ARN: Stockholm SAS Stockholm Lounge
Both lounges are right at the hub of the long winding maze that is terminal 5, at the strange three way junction, and then up the spiral stairs, or indeed take the lift. At the desk you'll get a cursory greeting, and normally just waved to the right, however any savvy traveller with a gold card with turn left and you'll rarely be questioned on this.
There is a pleasant atmosphere to the SAS Stockholm Lounge: it has just been refurnished with the latest décor and SAS style furnishing. As you enter the newspaper rack is right by the door on the left, and a small 'touchdown' area with a sofa and poofs. Then on the right is the main bar and refreshment area, looking rather like a rather fancy Scandinavian kitchen, with a good bar selection.
The main part of the lounge has two large benches with round lights above them: this is the most sociable part of the lounge, and is well known for being a European networking hub, where the great and good of Scandinavian business get together for a hobknob over a wine or two in the evening. Just take a seat on one of the rather high wobbly stools and you can be sure someone will say 'Hej'.
There are plenty of other seating options across the lounge, with a mix of sofas, lounge chairs and bar stools. To the left of the entrance are some rather uncomfortable high backed wooden chairs, while at the far end of the triangle is a TV and lounge chairs.
Don't stop your exploration of the SAS Stockholm Lounge here though – there is much more to it. Instead, at the bar area, walk past the green bamboo screen, and pass the computers on your left, where there is an open air meeting room. And I really do mean open air. The carpet is fake grass, with eight chairs around a square table. Meetings are far from confidential here.
Past the glass screen is another area which is often roped off from the general hoy-paloy. Here there are few chairs with large round windows overlooking main shopping area of terminal five.
Finally, at the far end, is the most conventional part of the lounge, which look like airline lounges of old: that's because it is. It hasn't been updated since the late 1990s. this large room has banks of seats in rows, and subdues lighting. Few people make it in here, and it's a good place for a snooze.
At the corner of this lounge is an area normally taken over by family groups, with high backed leather armchairs around a table. Sitting here means families with young children at least won't disturb others. Oddly, on the wall here are orange budda statues. Exactly why has never been made clear.
Throughout the lounge there are the usual SAS coat racks. Why so many? Well, you only have to venture out of the airport for eleven months of the year to discover the reason: to venture anywhere in Scandinavia you need a thick coat, but in the SAS Stockholm lounge the heating is turned up so high, you won't need one.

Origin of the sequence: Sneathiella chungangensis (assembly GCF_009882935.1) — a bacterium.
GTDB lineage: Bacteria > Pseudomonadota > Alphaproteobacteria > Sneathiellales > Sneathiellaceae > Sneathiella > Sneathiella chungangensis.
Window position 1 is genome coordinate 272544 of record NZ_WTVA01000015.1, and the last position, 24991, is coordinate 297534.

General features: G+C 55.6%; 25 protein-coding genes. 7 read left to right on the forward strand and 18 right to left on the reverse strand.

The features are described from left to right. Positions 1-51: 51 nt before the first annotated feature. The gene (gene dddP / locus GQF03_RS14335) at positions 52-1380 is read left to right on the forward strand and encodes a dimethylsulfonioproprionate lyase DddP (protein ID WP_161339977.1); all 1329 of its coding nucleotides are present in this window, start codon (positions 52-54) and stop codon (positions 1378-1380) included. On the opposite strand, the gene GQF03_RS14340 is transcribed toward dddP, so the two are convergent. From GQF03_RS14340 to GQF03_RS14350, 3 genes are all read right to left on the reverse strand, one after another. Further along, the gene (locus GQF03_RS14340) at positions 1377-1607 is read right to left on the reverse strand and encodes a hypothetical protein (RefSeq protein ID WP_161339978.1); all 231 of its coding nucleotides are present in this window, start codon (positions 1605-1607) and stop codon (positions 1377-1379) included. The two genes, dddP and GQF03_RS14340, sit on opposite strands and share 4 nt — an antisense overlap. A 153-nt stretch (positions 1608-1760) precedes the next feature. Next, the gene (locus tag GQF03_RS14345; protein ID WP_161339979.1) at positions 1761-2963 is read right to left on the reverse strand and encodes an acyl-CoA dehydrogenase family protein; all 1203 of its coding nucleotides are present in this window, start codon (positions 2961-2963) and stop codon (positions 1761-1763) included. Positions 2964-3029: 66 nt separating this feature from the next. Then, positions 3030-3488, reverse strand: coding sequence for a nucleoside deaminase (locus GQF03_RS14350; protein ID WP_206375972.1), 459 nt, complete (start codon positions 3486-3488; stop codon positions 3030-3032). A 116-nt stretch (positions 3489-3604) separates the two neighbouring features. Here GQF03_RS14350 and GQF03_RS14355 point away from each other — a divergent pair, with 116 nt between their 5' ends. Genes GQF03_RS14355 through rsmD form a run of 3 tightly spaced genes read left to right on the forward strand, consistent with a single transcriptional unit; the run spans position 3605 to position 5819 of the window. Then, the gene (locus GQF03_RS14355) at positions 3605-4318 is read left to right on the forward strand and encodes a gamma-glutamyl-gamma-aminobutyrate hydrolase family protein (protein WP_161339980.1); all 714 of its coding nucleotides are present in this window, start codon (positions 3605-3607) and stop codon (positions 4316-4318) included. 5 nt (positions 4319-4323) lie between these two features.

The SAS Stockholm Lounge alas has no views of the aircraft or apron, barring the small seating area at the entrance, which has partial view of the tarmac and the runway in the distance.
When you come to leave the SAS Stockholm Lounge, beware that it is a long walk from the non-Schengen gates - almost a 12 minute walk to reach the lounge. Plus, there is a passport check on the way too.
FoodFood, as you might expect in the SAS Stockholm Lounge, has very much a Scandinavian twist, with a strong dominance of cold buffet items.
The breakfast spread is middle of the road with a selection of bread, including a good sour dough, plus cereal, ham cheese and croissants.
At 11am the lunch service starts, with yet more ham and cheese, cold cuts, potato salad, lettuce, and tomatoes. There are quite a few salad dressing options. The Pasta Salad is worthy of note, and if often the best in the lounge.
If you want a hot dish, there is soup, or soup with croutons. Or Breadsticks, if you really want.
Baskets of fruit – oranges and bananas – are on the table.
BarThe Bar in the SAS Stockholm Lounge is very well supplied with beer from the well known brewer Carlsberg. There is tons of Carlsberg in the fridge, including non-alcoholic Carlsberg, plus Tuborg Green, and Tuborg Gold.
Wine is mixed up with the spirit selection - you've got to hunt it down, but it is there, along with tasting notes. Unusually for Stockholm New World wine dominates, with three whites and three reds.
The spirit selection is the one notable step up from the Business lounge next door, with no less than fifteen bottles all racked up. From Baileys to Contreau, Smirnoff to Bacardi, Laphroaig, to Camari.
There is also Apple and Orange juice, a selection of tea, and soft drinks.
The lounge also boasts a couple of coffee machines, and one of them is dedicated to serving organic coffee.
Business FacilitiesThe SAS Stockholm Lounge is well equipped with computers. Sadly they are getting quite elderly, as no one uses them any more, instead using their own devices. The wifi connection is very good and fast.
There are four PCs on a shelf at the back of the lounge, and two printer, copy and fax machines.
The lounge has a working wi-fi connection for private use as well.
As you enter, there is a rack of world newspapers is available. The only UK paper is the Daily Telegraph, along with the European version of the Financial Times, the Wall Street Journal, New York Times, and Time Magazine.
BathroomsIn lounge. A white and blue tiled affair that could come straight from Ikea.
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